The Mountain Course at La Quinta is a challenging and visual creation from Pete Dye’s TPC Sawgrass period. It bears similarities to the stadium course in Ponte Vedra in that there is plenty of visual intimidation, especially in the green complexes, yet Pete gives you a fair line of play on every hole as long as you have the discipline to follow it. This is a positional driving course, you must plan carefully from each tee to pick specific lines that will give you advantage angles into the green arrangements and the pin of the day.
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The course is carved into the base of the Santa Rosa Mountains in Palm Desert and looks like the Hollywood set for MASH. You fully expect to see Hawkeye and Trapper John standing next to you on the practice ground. There are many Kodak moments of the holes set against the breathtaking mountains so you have to make sure you don’t let your mind wander to often from the task at hand.
As you see at Sawgrass the bunkers are ever present, over 100 bunkers and waste areas, with a large splash of water as well, confine the driving areas throughout that make finding your proper drive position a challenge. The truth is the sand is very playable and it is more about intimidating the player while they are choosing their flight lines than punishing them terribly for missing them. The water is the punitive element to mind and is actually in play every time it presents itself.
Like most Pete Dye courses, the green complexes are what separates this course from the ordinary. Every green seems to pop up from the fairway with carve outs of grassy hollows and bunkers that make elevated approaches with spin the shot of the day. When you miss a green it takes real pitching imagination and agility to deal with the abrupt elevation change to the surface as well as the swoops and swerves you ball engages once it gets on the green.
At 6300 yards from the White Tees there is plenty of challenge for the average bear. Only two par fours are over 400 yards from these tees, but the elevation changes into the greens make many shots a club or so more on the approach. Even with a mid-iron or hybrid in hand the tight green targets give you plenty of opportunity to show off your recovery game.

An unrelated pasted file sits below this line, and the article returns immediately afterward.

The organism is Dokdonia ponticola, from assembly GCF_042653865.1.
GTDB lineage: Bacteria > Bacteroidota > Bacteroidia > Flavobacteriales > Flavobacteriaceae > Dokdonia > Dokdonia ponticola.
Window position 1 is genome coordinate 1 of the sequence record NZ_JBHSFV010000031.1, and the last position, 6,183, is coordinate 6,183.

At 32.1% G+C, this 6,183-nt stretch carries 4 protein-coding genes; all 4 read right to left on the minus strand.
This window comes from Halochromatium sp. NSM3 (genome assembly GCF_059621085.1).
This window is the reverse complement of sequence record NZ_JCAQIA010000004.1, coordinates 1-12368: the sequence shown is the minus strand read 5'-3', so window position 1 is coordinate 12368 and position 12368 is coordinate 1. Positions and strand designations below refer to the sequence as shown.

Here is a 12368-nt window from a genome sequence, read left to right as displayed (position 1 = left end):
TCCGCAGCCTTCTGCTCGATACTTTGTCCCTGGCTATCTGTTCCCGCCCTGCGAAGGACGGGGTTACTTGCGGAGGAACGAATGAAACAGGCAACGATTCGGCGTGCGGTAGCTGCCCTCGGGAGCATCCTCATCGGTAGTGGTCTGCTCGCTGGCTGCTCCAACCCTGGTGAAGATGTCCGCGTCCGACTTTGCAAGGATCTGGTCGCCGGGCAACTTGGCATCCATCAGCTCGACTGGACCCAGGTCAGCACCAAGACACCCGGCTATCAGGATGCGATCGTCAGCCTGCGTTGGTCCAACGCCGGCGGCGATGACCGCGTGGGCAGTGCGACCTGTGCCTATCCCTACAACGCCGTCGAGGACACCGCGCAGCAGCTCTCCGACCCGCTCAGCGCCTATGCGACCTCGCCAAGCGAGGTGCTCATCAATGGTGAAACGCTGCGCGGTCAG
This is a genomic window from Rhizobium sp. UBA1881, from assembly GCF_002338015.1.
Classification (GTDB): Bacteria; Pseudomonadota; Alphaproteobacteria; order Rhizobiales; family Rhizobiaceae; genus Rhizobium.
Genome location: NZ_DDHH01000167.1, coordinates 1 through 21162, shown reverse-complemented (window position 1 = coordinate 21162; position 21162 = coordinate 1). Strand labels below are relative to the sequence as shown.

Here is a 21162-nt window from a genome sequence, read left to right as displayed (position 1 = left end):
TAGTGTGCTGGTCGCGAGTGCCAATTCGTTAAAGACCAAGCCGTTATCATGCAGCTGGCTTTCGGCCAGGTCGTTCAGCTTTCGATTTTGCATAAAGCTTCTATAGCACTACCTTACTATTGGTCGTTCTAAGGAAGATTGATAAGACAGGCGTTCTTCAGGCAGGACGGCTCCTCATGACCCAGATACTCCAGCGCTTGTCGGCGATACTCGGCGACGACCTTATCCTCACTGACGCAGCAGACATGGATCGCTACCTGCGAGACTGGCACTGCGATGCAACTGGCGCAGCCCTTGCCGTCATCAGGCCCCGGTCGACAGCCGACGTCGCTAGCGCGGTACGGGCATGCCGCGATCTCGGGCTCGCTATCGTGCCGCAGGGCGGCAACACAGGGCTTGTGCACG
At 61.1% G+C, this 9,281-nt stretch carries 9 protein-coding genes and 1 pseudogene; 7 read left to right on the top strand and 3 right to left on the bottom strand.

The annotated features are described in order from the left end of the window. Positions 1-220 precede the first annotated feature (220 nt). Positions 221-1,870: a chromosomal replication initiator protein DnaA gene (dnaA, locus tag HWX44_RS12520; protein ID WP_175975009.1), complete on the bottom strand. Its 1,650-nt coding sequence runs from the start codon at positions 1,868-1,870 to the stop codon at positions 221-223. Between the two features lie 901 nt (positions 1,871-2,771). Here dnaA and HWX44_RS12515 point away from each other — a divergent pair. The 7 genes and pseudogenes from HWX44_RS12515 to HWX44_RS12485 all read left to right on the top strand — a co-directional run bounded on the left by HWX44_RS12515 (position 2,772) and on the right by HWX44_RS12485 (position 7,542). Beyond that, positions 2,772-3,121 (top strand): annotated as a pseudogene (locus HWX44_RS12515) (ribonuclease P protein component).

The front side has a very cool sequence. It begins with a neat finesse hole that sets the tone for day-controlled driver and precise approach play into s kitchy green complex. Your heart rate quickens on the second hole, a testing par 3 with a harrowing water feature that can wreck your scorecard early in the round. Plenty of scoring opportunity from 4 through 7 with a couple of imaginative par fives in this stretch. The finishing holes on the outward nine are very gamey, especially the 9th which wears the #1 Handicap Hole moniker with great pride.
The inward nine starts with a series of holes right out of TPC Sawgrass-three turning Par 4s with waste area containment on one side and some nastiness on the other. These are the only holes that make you feel like this course is in a gated community…..a very high end gated community at that. There are some jaw dropping second homes that look more like villas than vacation condos. After an innocuous three par 13th you turn the corner to the 14th tee and voila you are in Tolkein Hobbit Land for the next four holes.
This is by far and away the coolest part of the course with the imaginative holes routing in a tranquil valley between the majestic mountains. You just expect a large booming Yul Brynner voice to emanate from between the peaks warning you that you are entering a region of peril. These four Dye holes bear out such a warning but they are eminently playable if you keep your wits about you and do not try anything outside of your skill set.
It is worth taking a moment when you get to the Par 3 sixteenth and hike up to the perch which holds the back tee. You could swear you can see all the way to the Joshua Tree Forest from there, it is a grand view of the vast expanse of the desert and the Santa Rosa Mountain Range beyond. A more detailed account of this creation is provided in the Hole-By-Hole description below.
When you are done tallying the score take time to schmooze around the clubhouse on the hill. The interior architecture is on a grand scale with high exposed wooden rafters giving it a homey feeling of a lodge- it makes you want to set a spell. While enjoying some good food and libation in the grill room the tall glass windows afford you a stunning view of the practice area and the course.
This place is a must stop on any visit to Palm Desert. Pete did a marvelous job putting together a tactical course that will tease and please you every time you play it.
La Quinta, California
Designer: Pete Dye (1985)
Tees Par Yardage Rating Slope
Black 72 6732 72.9 135
White 72 6300 70.9 129
Gold 72 5330 71.4 126
(Click for the complete course description of the La Quinta Resort Mountain Course)
For more photos click to review Postcard from La Quinta Resort Mountain Course